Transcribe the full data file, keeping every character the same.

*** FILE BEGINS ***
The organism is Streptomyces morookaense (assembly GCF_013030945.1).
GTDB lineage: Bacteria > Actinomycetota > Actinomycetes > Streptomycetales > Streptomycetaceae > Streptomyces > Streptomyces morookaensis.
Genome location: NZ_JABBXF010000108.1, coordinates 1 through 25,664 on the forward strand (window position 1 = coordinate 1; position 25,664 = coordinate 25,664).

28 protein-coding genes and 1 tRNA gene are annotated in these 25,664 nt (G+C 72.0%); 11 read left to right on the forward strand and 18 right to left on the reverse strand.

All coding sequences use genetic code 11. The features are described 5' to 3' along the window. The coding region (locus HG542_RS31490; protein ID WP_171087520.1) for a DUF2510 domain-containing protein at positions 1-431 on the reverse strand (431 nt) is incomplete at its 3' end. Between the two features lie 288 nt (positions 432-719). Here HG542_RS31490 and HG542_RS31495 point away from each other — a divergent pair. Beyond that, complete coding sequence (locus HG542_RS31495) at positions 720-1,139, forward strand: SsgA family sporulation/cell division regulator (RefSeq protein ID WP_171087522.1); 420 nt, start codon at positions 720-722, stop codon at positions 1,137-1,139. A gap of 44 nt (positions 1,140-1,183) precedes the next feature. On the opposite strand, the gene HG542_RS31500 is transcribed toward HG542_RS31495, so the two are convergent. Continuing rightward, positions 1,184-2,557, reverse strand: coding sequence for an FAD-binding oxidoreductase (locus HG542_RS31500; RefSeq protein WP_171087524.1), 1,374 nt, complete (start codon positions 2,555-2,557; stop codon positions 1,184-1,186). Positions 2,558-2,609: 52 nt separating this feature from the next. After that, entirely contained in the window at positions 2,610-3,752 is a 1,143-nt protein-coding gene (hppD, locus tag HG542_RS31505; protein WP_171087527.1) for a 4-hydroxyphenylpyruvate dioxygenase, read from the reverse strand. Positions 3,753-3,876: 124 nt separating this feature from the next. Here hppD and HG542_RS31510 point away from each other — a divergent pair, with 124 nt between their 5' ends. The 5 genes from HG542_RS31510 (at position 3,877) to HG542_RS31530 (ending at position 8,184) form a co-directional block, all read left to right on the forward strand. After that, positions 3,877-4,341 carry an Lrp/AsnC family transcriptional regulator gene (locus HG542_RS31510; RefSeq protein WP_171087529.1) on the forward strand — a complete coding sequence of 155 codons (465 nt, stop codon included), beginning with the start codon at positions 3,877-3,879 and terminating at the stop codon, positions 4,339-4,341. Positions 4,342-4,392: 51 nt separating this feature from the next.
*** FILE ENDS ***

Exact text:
The organism is Streptomyces morookaense (assembly GCF_013030945.1).
GTDB lineage: Bacteria > Actinomycetota > Actinomycetes > Streptomycetales > Streptomycetaceae > Streptomyces > Streptomyces morookaensis.
Genome location: NZ_JABBXF010000108.1, coordinates 1 through 25,664 on the forward strand (window position 1 = coordinate 1; position 25,664 = coordinate 25,664).

28 protein-coding genes and 1 tRNA gene are annotated in these 25,664 nt (G+C 72.0%); 11 read left to right on the forward strand and 18 right to left on the reverse strand.

All coding sequences use genetic code 11. The features are described 5' to 3' along the window. The coding region (locus HG542_RS31490; protein ID WP_171087520.1) for a DUF2510 domain-containing protein at positions 1-431 on the reverse strand (431 nt) is incomplete at its 3' end. Between the two features lie 288 nt (positions 432-719). Here HG542_RS31490 and HG542_RS31495 point away from each other — a divergent pair. Beyond that, complete coding sequence (locus HG542_RS31495) at positions 720-1,139, forward strand: SsgA family sporulation/cell division regulator (RefSeq protein ID WP_171087522.1); 420 nt, start codon at positions 720-722, stop codon at positions 1,137-1,139. A gap of 44 nt (positions 1,140-1,183) precedes the next feature. On the opposite strand, the gene HG542_RS31500 is transcribed toward HG542_RS31495, so the two are convergent. Continuing rightward, positions 1,184-2,557, reverse strand: coding sequence for an FAD-binding oxidoreductase (locus HG542_RS31500; RefSeq protein WP_171087524.1), 1,374 nt, complete (start codon positions 2,555-2,557; stop codon positions 1,184-1,186). Positions 2,558-2,609: 52 nt separating this feature from the next. After that, entirely contained in the window at positions 2,610-3,752 is a 1,143-nt protein-coding gene (hppD, locus tag HG542_RS31505; protein WP_171087527.1) for a 4-hydroxyphenylpyruvate dioxygenase, read from the reverse strand. Positions 3,753-3,876: 124 nt separating this feature from the next. Here hppD and HG542_RS31510 point away from each other — a divergent pair, with 124 nt between their 5' ends. The 5 genes from HG542_RS31510 (at position 3,877) to HG542_RS31530 (ending at position 8,184) form a co-directional block, all read left to right on the forward strand. After that, positions 3,877-4,341 carry an Lrp/AsnC family transcriptional regulator gene (locus HG542_RS31510; RefSeq protein WP_171087529.1) on the forward strand — a complete coding sequence of 155 codons (465 nt, stop codon included), beginning with the start codon at positions 3,877-3,879 and terminating at the stop codon, positions 4,339-4,341. Positions 4,342-4,392: 51 nt separating this feature from the next.